The U.S. Department of Justice announced in a news release that Judge Robert W. Schroeder sentenced Samuel Yates on Tuesday. He pleaded guilty to a charge of wire fraud on May 6 this year after being charged in 2020.
According to prosecutors, Yates submitted two bogus applications to the Small Business Administration and filed sham tax documents.
Yates claimed to have 400 employees with a payroll of more than $2 million each month in the first application. In the second fraudulent document, he claimed to have 100 employees. He used a “random name generator” on the internet to create names for his fictional employees, per the DOJ.
While Yates was able to acquire a loan for $500,000 with the second application, he had asked for $5 million in the first, the DOJ explained.
Schroeder also ordered Yates to pay more than $1 million in “monetary penalties for restitution and forfeiture.”
U.S. Attorney Brit Featherston commented that “protecting taxpayer dollars” is among his office’s “highest priorities.”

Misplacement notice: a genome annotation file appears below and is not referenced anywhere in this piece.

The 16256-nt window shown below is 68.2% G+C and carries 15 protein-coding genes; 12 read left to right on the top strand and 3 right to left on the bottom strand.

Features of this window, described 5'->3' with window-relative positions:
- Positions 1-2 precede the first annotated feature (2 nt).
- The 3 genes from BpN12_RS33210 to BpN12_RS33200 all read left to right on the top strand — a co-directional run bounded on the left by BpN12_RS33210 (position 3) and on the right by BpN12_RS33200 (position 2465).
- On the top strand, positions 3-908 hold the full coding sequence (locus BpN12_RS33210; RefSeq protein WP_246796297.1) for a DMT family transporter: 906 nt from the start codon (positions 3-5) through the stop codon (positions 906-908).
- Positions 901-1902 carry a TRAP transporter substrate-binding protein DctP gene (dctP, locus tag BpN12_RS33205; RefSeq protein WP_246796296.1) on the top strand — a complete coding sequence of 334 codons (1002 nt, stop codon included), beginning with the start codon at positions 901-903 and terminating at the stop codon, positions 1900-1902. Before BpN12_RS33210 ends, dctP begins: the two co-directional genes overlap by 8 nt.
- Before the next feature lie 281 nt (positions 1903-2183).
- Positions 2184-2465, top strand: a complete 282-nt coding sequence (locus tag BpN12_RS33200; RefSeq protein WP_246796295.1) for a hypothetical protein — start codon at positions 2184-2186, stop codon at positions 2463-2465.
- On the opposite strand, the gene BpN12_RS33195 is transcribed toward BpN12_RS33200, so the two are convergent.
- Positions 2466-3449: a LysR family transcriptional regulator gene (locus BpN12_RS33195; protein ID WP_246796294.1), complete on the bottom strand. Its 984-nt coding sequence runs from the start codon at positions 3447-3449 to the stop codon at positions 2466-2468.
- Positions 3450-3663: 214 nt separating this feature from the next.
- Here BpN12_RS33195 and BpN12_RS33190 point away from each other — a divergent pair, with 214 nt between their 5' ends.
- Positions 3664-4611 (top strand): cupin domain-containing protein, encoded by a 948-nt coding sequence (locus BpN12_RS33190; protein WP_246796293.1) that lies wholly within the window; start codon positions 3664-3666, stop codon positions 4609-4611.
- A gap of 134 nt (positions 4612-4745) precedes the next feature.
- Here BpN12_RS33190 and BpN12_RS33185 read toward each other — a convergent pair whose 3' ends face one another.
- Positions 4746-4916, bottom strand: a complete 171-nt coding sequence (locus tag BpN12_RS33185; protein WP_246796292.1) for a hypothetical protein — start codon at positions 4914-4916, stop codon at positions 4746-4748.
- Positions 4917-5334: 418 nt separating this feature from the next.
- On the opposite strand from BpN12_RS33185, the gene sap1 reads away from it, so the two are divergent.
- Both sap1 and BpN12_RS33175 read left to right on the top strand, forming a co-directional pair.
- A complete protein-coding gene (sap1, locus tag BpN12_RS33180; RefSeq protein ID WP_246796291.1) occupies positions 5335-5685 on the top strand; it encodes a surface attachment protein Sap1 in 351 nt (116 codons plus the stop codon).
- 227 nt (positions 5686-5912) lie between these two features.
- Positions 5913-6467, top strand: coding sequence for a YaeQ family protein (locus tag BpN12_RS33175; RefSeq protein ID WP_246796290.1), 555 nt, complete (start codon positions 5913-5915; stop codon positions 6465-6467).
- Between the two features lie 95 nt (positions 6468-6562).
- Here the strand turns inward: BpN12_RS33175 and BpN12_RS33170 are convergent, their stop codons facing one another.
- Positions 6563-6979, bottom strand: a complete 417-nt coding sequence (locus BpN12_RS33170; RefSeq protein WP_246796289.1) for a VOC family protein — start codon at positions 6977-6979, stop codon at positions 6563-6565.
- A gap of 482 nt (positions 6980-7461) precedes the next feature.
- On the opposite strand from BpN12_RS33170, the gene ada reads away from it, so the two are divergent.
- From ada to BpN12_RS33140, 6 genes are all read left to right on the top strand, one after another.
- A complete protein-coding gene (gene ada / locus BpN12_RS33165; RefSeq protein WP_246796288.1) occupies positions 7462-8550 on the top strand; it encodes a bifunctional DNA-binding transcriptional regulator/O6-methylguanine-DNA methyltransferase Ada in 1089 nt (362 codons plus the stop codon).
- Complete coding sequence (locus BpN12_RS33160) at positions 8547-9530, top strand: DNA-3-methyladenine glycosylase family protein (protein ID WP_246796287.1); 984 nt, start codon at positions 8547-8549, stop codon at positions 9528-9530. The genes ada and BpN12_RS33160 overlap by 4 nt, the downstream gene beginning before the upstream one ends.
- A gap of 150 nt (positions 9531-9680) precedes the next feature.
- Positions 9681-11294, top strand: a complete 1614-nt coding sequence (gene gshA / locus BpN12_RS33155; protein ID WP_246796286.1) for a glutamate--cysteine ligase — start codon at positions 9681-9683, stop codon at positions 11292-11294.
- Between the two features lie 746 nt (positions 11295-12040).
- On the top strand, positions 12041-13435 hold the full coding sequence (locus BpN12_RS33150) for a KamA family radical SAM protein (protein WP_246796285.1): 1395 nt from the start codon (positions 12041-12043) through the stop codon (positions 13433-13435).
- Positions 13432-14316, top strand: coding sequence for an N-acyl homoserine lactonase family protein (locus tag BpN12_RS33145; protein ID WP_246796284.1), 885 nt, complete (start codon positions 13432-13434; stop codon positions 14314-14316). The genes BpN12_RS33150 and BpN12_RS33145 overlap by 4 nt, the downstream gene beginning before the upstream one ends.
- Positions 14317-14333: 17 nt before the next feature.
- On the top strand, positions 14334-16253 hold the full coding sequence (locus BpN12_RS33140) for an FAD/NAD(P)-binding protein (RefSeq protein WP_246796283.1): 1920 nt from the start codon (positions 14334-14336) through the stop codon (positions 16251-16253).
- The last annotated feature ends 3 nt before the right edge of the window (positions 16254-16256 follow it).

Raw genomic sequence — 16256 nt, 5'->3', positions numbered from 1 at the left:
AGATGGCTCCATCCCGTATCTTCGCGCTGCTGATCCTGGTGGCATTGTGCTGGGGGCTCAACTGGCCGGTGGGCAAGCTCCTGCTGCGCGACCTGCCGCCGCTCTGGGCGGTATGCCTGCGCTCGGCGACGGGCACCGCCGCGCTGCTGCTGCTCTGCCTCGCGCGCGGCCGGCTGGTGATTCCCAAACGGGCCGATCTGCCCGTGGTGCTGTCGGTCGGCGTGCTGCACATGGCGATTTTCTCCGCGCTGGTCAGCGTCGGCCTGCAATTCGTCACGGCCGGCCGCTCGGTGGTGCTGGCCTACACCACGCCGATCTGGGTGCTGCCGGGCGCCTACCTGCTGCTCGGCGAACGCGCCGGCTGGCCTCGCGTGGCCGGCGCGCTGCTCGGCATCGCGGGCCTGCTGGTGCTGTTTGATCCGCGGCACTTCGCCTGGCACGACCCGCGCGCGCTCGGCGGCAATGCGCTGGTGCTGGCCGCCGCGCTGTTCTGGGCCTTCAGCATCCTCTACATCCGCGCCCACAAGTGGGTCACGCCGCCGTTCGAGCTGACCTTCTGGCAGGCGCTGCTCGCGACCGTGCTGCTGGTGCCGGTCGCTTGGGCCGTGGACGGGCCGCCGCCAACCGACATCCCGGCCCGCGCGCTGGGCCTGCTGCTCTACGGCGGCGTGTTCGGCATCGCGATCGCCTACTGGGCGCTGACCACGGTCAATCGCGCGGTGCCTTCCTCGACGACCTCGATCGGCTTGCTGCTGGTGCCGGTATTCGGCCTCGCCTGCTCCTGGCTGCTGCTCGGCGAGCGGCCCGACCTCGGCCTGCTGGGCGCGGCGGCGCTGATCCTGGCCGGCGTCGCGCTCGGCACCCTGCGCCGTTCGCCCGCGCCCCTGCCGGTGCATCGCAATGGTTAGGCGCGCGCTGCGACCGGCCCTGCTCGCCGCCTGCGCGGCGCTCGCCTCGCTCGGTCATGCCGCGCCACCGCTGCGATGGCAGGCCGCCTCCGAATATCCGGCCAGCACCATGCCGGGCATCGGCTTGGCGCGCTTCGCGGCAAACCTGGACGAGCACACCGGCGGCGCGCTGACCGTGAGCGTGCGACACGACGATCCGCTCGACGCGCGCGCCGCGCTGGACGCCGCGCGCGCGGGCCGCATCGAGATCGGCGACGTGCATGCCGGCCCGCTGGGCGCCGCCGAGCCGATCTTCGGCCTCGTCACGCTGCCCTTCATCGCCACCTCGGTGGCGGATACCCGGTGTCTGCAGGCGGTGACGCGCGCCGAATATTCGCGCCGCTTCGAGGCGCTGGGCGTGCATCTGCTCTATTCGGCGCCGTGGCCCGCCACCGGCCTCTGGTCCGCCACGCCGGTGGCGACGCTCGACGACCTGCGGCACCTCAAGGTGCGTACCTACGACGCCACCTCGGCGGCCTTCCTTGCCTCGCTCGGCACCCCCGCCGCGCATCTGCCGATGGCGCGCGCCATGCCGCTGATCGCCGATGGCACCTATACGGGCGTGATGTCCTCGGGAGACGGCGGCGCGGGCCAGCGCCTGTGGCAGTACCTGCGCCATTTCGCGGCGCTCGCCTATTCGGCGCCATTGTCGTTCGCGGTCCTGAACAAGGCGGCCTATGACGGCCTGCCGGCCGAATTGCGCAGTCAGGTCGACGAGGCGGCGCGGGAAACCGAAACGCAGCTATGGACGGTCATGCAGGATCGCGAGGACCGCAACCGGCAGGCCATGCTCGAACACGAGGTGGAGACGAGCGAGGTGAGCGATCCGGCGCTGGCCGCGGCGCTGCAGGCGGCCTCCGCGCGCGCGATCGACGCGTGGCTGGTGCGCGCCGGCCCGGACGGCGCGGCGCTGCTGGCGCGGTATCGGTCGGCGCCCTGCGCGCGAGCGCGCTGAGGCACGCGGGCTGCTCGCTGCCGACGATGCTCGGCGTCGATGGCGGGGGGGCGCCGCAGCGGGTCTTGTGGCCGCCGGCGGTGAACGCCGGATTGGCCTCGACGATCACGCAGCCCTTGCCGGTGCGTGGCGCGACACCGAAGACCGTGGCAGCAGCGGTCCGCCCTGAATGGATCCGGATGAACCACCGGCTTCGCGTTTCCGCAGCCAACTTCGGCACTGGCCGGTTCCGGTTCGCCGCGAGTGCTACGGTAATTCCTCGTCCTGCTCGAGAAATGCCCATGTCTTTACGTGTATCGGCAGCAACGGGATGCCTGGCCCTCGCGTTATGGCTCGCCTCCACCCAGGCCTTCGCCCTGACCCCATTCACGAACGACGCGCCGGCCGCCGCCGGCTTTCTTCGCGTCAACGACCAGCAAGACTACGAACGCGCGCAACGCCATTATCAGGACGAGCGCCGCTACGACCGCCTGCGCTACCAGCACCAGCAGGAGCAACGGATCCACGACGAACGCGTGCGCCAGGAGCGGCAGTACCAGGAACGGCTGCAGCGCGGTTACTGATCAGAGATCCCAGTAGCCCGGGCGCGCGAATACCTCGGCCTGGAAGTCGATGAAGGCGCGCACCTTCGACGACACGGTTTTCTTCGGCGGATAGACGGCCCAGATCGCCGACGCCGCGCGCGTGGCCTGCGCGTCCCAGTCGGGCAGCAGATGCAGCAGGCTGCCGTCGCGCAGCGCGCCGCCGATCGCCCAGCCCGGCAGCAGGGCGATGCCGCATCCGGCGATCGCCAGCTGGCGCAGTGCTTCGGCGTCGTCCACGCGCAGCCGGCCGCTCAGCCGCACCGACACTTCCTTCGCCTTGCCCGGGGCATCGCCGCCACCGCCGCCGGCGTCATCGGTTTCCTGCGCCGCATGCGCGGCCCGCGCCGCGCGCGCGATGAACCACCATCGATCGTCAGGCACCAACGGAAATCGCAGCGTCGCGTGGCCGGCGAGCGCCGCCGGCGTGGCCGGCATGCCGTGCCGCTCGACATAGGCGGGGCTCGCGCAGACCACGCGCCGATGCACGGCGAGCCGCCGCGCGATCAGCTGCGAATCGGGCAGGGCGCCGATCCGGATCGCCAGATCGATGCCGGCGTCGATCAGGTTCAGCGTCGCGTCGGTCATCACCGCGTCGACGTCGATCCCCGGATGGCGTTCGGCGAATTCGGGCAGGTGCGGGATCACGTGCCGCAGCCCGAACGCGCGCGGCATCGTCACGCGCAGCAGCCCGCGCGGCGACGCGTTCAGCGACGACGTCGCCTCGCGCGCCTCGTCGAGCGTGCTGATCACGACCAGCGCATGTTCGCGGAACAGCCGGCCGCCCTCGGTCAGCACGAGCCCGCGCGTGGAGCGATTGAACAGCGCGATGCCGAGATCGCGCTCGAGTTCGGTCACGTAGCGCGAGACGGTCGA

“Government programs are designed to assist our citizens in their time of need and are done by following established protocols to ensure the money is properly disbursed and accounted for,” Featherston said. “Yates chose to steal from those most in need of assistance and is now being punished for his actions.”
During the COVID-19 pandemic, government officials faced criticism for stay-at-home orders, business capacity restrictions, and other heavy-handed policies that contributed to economic stress.
The DOJ stated that the CARES Act provided $349 billion in forgivable loans to small businesses and other entities for “job retention and certain other expenses.” Congress approved another $300 billion for the Paycheck Protection Program in April 2020.
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Hayden Sparks is a senior reporter for The Texan and a lifelong resident of the Lone Star State. He has coached competitive speech and debate and has been involved in politics since a young age. One of Hayden's favorite quotes is by Sam Houston: "Texas has yet to learn submission to any oppression, come from what source it may."